Why HIPAA Compliant Contracting Software is Critical for Healthcare Organizations
If you work in the healthcare industry, having HIPAA compliant contracting software is critical. While some contract management platforms are fully compliant with all HIPAA regulations, not all are.
The question then becomes, does your organization have HIPAA compliant contracting software? Read on to learn how to choose a contract management software solution that doesn’t put your organization at risk of HIPAA noncompliance.
- HIPAA was designed to protect the privacy and portability of patients’ personal medical information.
- Noncompliance with HIPAA regulations can be financially and legally costly.
- Many healthcare organizations are inadvertently noncompliant in the contracts they sign.
- Contract management software designed specifically for healthcare can ensure that all future contracts are HIPAA compliant using robust security, automation, and audit & reporting capabilities.
What is HIPAA?
The Health Insurance Portability and Accountability Act (HIPAA), passed by Congress in 1996, regulates the privacy and portability of people’s personal medical records. It’s designed to ensure that patients’ health-related information, in both electronic and paper form, stays private.
Most individuals regard information about their health to be extremely personal. They don’t want their medical records shared with just everyone, especially entities that might use that information to discriminate against them. They also don’t want their private medical information sold for profit. It’s also important that private medical records are protected from malicious actors who might use that information for identity theft.
HIPAA was created with two goals in mind. First, to keep Protected Health Information (PHI) from unauthorized use or theft. Second, to ensure that an individual’s medical records are portable – that is, are easily transported or transmitted between authorized users, such as different doctors or medical facilities.
(The following video provides a detailed overview of HIPAA regulations for the healthcare industry.)
SOURCE: HIPAA TV via YouTube
HIPAA meets these goals by requiring specific actions on the part of healthcare providers, healthcare plans, healthcare clearinghouses, and healthcare business associates. To be HIPAA compliant, all affected individuals and organizations must provide the required technical, physical, and administrative protections, as detailed in the regulations.
Why Is HIPAA Compliance Important?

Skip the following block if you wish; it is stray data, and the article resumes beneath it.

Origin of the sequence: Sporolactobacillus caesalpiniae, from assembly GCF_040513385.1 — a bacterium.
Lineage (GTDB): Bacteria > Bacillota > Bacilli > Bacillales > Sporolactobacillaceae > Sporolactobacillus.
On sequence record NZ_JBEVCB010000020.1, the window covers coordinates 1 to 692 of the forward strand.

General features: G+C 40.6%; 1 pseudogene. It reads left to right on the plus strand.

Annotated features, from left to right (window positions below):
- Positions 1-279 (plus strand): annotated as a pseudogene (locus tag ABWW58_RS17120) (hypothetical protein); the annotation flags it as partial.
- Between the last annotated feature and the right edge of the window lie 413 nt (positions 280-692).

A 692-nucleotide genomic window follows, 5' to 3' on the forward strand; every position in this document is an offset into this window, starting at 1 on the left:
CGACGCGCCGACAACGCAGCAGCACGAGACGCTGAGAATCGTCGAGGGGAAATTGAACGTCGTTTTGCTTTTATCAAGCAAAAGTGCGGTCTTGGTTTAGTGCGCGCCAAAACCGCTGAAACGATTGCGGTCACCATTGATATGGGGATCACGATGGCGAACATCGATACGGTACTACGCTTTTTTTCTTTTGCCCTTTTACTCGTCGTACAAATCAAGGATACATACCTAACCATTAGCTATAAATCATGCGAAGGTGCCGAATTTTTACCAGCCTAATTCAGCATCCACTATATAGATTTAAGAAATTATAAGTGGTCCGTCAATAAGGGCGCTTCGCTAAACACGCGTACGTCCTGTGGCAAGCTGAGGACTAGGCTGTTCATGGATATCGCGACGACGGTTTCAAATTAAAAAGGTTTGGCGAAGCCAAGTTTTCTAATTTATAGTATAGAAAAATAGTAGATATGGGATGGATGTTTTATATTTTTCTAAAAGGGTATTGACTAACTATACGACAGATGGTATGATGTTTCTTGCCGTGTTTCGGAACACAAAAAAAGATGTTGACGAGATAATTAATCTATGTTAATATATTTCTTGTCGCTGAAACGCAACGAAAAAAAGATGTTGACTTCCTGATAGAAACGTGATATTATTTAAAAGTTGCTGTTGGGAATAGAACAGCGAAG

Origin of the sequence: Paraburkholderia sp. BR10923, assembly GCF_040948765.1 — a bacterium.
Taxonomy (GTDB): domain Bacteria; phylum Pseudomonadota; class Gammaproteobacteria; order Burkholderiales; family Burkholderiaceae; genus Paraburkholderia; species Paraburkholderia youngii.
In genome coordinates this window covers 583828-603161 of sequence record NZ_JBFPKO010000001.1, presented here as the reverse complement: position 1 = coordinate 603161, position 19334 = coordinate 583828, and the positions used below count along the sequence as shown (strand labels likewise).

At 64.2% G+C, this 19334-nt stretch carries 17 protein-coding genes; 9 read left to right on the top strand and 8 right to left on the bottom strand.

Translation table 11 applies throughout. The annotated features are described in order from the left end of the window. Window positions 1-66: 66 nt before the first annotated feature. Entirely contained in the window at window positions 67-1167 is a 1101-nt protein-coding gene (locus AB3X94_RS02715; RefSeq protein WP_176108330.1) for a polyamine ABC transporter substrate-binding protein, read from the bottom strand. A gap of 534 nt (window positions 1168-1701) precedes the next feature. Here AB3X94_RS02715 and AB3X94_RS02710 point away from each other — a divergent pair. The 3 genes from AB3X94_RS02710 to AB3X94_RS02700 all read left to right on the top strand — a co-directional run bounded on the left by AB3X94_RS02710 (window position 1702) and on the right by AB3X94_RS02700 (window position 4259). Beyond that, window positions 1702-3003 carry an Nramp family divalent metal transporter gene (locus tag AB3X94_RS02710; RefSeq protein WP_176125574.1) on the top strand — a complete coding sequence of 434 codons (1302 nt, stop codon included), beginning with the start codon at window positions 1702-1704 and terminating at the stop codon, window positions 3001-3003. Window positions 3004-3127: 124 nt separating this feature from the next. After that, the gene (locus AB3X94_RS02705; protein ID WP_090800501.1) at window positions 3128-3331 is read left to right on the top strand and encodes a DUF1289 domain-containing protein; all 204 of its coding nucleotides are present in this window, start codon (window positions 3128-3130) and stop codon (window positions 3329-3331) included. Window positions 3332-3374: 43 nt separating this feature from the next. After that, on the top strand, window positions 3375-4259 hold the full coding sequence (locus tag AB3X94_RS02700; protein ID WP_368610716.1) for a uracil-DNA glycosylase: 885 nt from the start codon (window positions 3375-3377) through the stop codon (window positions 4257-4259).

All healthcare professionals and organizations should feel a moral obligation to protect the privacy of their patients, and HIPAA codifies that obligation. To ensure that medical practitioners comply with HIPAA regulations, violators are subject to fines, civil lawsuits, and possible criminal charges. These fines can be hefty, running anywhere from $100 to $50,000 per violation, up to a maximum of $1.5 million in any given calendar year.
There are, unfortunately, many ways to violate HIPAA regulations. The most common violations include:
- Unauthorized access to PHI
- Failure to implement procedures to ensure the confidentiality and availability of PHI
- Not maintaining access logs for PHI
- Not providing HIPAA awareness training
- Failure to encrypt PHI to prevent unauthorized access
- Providing PHI to third parties without prior patient authorization
Most violations are discovered when the Department of Health and Human Services’ Office of Civil Rights (OCR) conducts an internal audit of the offending organization. Audits are typically triggered by formal consumer complaints or when a data breach occurs.
According to the HHS’ latest HIPAA Audits Industry Report, the healthcare industry is having difficulty ensuring HIPAA compliance. The report found that only 2% of audited organizations fully met HIPAA’s Notice of Privacy Practices requirements and that 94% did not have an ongoing HIPAA compliance program in place.
It is certainly in the best interest of your organization or practice to comply with HIPAA regulations in all of your actions – including the contracts in which you engage. It’s common for healthcare organizations with good intentions to comply with HIPAA regulations in their day-to-day record-keeping but fail to recognize contract terms that are clearly noncompliant and put their patients’ privacy at risk.
Why is Contract Management Software Important for HIPAA Compliance?
Because HIPAA compliance is essential in all of your organization’s operations, you need to ensure that all the contracts you sign fully protect your patients’ privacy. The best way to do this is with HIPAA compliant contracting software that automates all aspects of contract creation and execution and protects contract data from security breaches. It’s also important for your contract management software to capture a full history of activities associated with your contracts and the ability to report on that data in the event of an audit.